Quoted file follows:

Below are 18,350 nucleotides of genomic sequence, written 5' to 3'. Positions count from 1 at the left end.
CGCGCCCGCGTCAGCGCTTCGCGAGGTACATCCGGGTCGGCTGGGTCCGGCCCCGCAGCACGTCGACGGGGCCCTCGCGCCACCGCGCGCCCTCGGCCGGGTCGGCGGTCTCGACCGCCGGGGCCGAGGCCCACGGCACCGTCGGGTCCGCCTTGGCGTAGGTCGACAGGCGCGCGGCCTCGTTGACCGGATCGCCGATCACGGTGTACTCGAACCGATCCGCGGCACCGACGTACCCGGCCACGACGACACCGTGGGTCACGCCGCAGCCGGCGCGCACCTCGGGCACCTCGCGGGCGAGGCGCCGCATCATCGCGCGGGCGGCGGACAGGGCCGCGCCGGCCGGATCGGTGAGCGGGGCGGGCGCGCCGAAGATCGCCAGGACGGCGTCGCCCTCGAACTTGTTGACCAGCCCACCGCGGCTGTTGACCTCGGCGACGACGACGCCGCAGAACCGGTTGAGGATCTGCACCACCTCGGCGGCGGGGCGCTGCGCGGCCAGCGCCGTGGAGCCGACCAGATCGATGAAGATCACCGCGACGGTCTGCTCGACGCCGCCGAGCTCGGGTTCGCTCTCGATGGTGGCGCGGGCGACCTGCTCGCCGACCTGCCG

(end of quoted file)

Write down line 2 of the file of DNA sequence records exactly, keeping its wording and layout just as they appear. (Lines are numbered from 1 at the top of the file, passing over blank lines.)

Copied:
CGCGCCCGCGTCAGCGCTTCGCGAGGTACATCCGGGTCGGCTGGGTCCGGCCCCGCAGCACGTCGACGGGGCCCTCGCGCCACCGCGCGCCCTCGGCCGGGTCGGCGGTCTCGACCGCCGGGGCCGAGGCCCACGGCACCGTCGGGTCCGCCTTGGCGTAGGTCGACAGGCGCGCGGCCTCGTTGACCGGATCGCCGATCACGGTGTACTCGAACCGATCCGCGGCACCGACGTACCCGGCCACGACGACACCGTGGGTCACGCCGCAGCCGGCGCGCACCTCGGGCACCTCGCGGGCGAGGCGCCGCATCATCGCGCGGGCGGCGGACAGGGCCGCGCCGGCCGGATCGGTGAGCGGGGCGGGCGCGCCGAAGATCGCCAGGACGGCGTCGCCCTCGAACTTGTTGACCAGCCCACCGCGGCTGTTGACCTCGGCGACGACGACGCCGCAGAACCGGTTGAGGATCTGCACCACCTCGGCGGCGGGGCGCTGCGCGGCCAGCGCCGTGGAGCCGACCAGATCGATGAAGATCACCGCGACGGTCTGCTCGACGCCGCCGAGCTCGGGTTCGCTCTCGATGGTGGCGCGGGCGACCTGCTCGCCGACCTGCCG